Introducing Meshify

In this blog post we would like to introduce our new design tool Meshify. With just a few clicks, Meshify can turn a solid 3D file into a beautiful lattice structure ready for 3D printing. As a bonus, the material consumption and manufacturing price is significantly lower for the "Meshified" parts.

Even though 3D printing is on everyones lips these days, there is surprisingly far between 3D printed parts that truly exploit the potential of 3D printing. Instead we still see 3D printed wrenches, violins and guns. All of which are probably best manufactured in traditional ways, perfected by skilled engineers over the last couple of centuries. In a sense, the manufacturing technology has overtaken the design tools: we used to be able to design parts, which weren't manufacturable. Now we can 3D print parts, which are almost impossible to design. This is in large parts due to the remarkable lack of software tools supporting the designers in making innovative 3D printable parts. Meshify is our first little attempt to offer one such tool.

So let's look at the steps taken to design the lattice bear seen in the beginning of this post (which is a model of the Berlin bear and quite useful as a beer bottle opener... a Berlin beer bear).

First, we upload a standard 3D CAD model of the bear (below, left). Meshify now seamlessly turn the uploaded solid model into a mesh-like lattice structure. Then we fine-tune the lattice parameters, through the simple web user interface (below, middle). In the viewer, the lattice is instantaneously updated when modifying the rod radius. For the bear, we set the radius to 0.35 mm (corresponding to a feature size of 0.7 mm) and we also change the approximate rod length to 10 mm. When we are satisfied with the design, we click the 3D-Button, which transfers the model to 3YOURMIND's price comparison service, where you can compare price quotes from a number of printing providers.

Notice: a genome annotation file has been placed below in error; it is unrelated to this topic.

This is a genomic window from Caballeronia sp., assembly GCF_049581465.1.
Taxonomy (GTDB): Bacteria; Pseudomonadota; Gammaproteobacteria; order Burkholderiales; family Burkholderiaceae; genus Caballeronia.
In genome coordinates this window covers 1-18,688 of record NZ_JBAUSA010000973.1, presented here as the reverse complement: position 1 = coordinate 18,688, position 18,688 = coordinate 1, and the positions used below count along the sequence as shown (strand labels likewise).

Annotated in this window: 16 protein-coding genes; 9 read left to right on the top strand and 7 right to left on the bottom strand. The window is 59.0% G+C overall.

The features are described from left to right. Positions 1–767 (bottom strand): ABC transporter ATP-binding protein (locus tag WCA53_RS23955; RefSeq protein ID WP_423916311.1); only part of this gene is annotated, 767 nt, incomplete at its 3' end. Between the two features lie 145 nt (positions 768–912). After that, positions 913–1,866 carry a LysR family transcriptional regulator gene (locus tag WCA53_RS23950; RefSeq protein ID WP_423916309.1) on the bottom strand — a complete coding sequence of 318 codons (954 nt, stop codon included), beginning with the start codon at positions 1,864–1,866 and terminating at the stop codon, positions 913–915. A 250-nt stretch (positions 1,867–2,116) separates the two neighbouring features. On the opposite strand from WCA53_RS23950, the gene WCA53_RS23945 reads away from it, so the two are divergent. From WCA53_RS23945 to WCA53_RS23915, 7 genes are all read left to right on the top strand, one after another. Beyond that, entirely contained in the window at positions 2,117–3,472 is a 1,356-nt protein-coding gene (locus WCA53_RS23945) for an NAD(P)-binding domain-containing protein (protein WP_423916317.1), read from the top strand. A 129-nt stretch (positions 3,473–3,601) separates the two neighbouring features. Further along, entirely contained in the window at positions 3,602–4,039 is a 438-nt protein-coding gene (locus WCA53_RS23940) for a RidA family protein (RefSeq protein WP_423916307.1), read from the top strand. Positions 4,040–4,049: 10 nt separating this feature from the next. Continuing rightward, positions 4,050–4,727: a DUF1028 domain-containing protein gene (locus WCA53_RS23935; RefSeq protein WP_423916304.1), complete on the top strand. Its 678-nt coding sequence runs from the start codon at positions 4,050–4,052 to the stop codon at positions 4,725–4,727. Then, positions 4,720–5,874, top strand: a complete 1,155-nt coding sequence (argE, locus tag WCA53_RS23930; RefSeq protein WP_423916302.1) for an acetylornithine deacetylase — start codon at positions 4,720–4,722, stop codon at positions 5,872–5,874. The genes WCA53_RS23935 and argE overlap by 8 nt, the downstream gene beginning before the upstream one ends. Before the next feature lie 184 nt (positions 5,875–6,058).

The lattice bear in bronze only costs €39 on Shapeways. In comparison, a solid bronze bear would cost €331, while a hollow bear with shell thickness 0.7 mm costs €72 (and you need to create an exit hole in the shell). In case you want to print it the yourself, Meshify can generate a range of 3D printable formats - including STL - for a modest fee of five euros.

An additional feature seen in both the 3D model and the printed bear, is the solid back feet. This is to improve wearability (after all it is a bottle opener). In Meshify, you simply click the "Add solid" button to upload a separate CAD or STL file which will be rendered solid.

This bear bottle opener is just a small example, but it demonstrate how a lattice structure can be combined with other CAD or STL files to create complex designs beyond anything you can do with normal CAD software. So, there you have it. A simple way to create beautiful structures, which are even affordable to print. Hopefully, our tool will help you unlock another corner of the promised "design freedom" of 3D printing. Stay tuned for our next blog post on the use of topology optimization as a design tool for 3D printing.

Written by Erik Andreassen ·

Tagged with Case story, 3D print, Lattice and Meshify.